There are more than 500 cases of COVID-19 among inmates, or about 11% of the prison population.
There’s concern that number could rise.
“They’re all in the same prison but different yards are having different experiences,” said Michelle Hoyt, whose boyfriend is an inmate at SATF.
They’ve been e-mailing about the outbreak, and she’s also been getting information from another inmate he mentors in a youth offender program (neither have tested positive for COVID-19 yet).
The younger inmate told Hoyt that COVID ran rampant in his building, and he’s been raising concerns, from too much mixing and moving of inmates, to too little mask-wearing by correctional officers.
Fifty SATF employees also currently have the disease.
“He said they’ll do so when the sergeants are around or when it’s chow time,” Hoyt said. “And then for the rest of the day they take it off.”
Late last month, the Office of the Inspector General released a report detailing CDCR’s failures to enforce mask wearing among inmates and staff at its facilities.
One day later, the department issued a memorandum reminding staff members that they must properly wear their face coverings at all times, and outlines the possible punishments for failing to comply or enforce the rules.
This week, San Francisco Assemblymember Phil Ting and other members of the state legislature made it clear to prison officials that the practices of masking and distancing need to improve.
“We’re going to ensure that the secretary (of CDCR) and the receiver (CCHCS) fully communicate that and ensure that they follow up with each of the wardens and each of the staff to make sure that staff are properly wearing masks at the various facilities,” Ting said.
In response to the outbreak at SATF, three inmates have entered their 15th day of a hunger strike.
Their demands, released through a group called Oakland Abolition and Solidarity, include universal COVID-19 testing, the restoration of programs and basic necessities, and increased transparency between CDCR and family members.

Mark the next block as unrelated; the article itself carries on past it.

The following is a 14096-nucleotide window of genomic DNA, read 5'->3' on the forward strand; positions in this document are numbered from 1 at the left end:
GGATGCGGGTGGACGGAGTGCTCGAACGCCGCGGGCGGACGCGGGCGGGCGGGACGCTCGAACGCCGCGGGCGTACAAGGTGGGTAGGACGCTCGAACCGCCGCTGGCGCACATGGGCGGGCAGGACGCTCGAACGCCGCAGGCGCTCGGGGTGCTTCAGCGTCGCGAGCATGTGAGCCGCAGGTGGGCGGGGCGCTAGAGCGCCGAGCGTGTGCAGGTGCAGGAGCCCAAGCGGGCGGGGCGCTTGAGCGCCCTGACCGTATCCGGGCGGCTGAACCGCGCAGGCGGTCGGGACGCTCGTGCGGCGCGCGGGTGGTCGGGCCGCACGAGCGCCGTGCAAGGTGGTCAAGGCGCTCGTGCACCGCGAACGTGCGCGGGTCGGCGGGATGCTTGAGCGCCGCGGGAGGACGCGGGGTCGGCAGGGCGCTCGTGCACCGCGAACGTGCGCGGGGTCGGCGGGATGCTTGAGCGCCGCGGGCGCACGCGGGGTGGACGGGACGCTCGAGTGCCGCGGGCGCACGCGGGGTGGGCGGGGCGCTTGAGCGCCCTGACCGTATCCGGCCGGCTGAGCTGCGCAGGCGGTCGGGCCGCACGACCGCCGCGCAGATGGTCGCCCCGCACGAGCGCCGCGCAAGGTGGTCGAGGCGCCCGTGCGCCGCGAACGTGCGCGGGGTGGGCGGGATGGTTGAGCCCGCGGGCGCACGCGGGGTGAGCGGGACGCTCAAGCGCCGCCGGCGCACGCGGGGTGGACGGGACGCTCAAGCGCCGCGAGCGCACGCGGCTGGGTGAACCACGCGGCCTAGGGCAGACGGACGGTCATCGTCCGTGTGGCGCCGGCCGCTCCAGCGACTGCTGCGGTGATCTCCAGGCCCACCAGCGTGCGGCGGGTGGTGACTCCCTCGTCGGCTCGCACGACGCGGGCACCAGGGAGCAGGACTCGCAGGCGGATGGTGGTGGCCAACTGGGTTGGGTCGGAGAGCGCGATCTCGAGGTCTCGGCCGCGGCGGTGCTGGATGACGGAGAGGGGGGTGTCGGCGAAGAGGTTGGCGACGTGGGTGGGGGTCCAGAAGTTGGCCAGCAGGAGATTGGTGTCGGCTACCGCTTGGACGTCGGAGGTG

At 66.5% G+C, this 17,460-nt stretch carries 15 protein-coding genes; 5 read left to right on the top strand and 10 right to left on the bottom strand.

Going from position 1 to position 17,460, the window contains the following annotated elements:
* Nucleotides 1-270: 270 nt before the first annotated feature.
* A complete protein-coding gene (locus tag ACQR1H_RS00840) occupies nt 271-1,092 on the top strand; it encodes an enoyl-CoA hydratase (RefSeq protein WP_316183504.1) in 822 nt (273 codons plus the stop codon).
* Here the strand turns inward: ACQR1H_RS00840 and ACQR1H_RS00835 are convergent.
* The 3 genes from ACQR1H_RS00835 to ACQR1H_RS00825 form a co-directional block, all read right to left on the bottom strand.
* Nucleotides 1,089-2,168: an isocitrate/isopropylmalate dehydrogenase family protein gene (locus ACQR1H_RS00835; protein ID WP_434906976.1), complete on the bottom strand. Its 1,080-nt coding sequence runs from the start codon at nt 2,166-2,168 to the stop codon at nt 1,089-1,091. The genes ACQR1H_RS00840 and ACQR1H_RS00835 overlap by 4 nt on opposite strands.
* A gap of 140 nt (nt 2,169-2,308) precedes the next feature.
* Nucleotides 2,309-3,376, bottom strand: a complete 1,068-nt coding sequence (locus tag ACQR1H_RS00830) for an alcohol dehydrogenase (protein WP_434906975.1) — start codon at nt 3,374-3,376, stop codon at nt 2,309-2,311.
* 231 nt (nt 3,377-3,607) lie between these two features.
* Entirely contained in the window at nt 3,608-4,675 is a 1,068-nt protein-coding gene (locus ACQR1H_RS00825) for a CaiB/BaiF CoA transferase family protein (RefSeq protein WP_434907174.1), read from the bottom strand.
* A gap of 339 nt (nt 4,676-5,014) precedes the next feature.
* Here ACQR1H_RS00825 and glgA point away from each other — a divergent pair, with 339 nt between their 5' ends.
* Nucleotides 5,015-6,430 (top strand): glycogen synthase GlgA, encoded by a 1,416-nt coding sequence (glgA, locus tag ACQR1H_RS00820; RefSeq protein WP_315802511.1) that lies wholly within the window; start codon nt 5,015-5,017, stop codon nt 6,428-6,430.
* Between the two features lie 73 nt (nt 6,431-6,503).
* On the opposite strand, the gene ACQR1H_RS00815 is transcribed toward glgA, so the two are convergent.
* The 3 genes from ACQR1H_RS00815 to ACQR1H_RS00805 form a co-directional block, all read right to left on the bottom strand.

In the future, Michelle Hoyt hopes the department can do a better job of protecting inmates.
“They’ve been convicted of a crime, but they weren’t given a death penalty,” she said. “They are serving their sentences and whether they’re a good person or not, they don’t deserve to be treated like they’re disposable.”
CDCR officials say they’ve tested more than 3,800 inmates, or 85% of the prison population over the last two weeks.
“The well-being and safety of the incarcerated population and staff within CDCR and CCHCS is our top priority,” officials said as part of a statement.
The state’s office of the inspector general is expected to issue another report later this year on COVID-19 in California’s prisons that will address how CDCR “treats inmates who are suspected to have either contracted or been exposed to COVID-19.”
More information from CDCR about the outbreak at SATF:
CDCR and California Correctional Health Care Services (court-appointed Federal Receiver) are immediately responding to the increase in positive COVID-19 cases at Substance Abuse Treatment Facility and State Prison, Corcoran (SATF) with coordinated efforts to include mass testing and ongoing surveillance testing of the incarcerated population, with SATF testing more than 3,800 inmates (approx. 85 percent) of the population in the last 14 days.
As our staff testing protocol outlines, SATF is increasing mandatory staff testing to every week when a spike in cases is reported. The institution is creating additional isolation and quarantine space for those who test positive or identified as a close contact, and providing N95 masks and other personal protective equipment for all those in isolation and quarantine units.
Movement of staff and incarcerated persons within the institution has been limited to an as-needed basis to help mitigate the potential spread of COVID-19. The incarcerated population and staff are required to wear a facial barriers when moving around the institution. All inmate movement between and throughout institutions is being directed by mandatory testing and isolation/quarantine timelines outlined in the CDCR/CCHCS Patient Movement Matrix.
Prior to recent positive test results, SATF established an Incident Command Post (ICP) to ensure communication and coordination with custody/operations, health care, and community partners. The ICP has coordinated with the Kings County Department of Public Health on a daily basis since July.
SATF is following public health and health care guidance for medical isolation and quarantine for the incarcerated population in accordance with CCHCS guidance. We are continuing to enforce mandatory facial barrier use for staff and the population and enforcing physical distancing directives. The incarcerated population is also provided additional cleaning products upon request and access to hand sanitizer.
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Published at Fri, 13 Nov 2020 19:17:00 +0000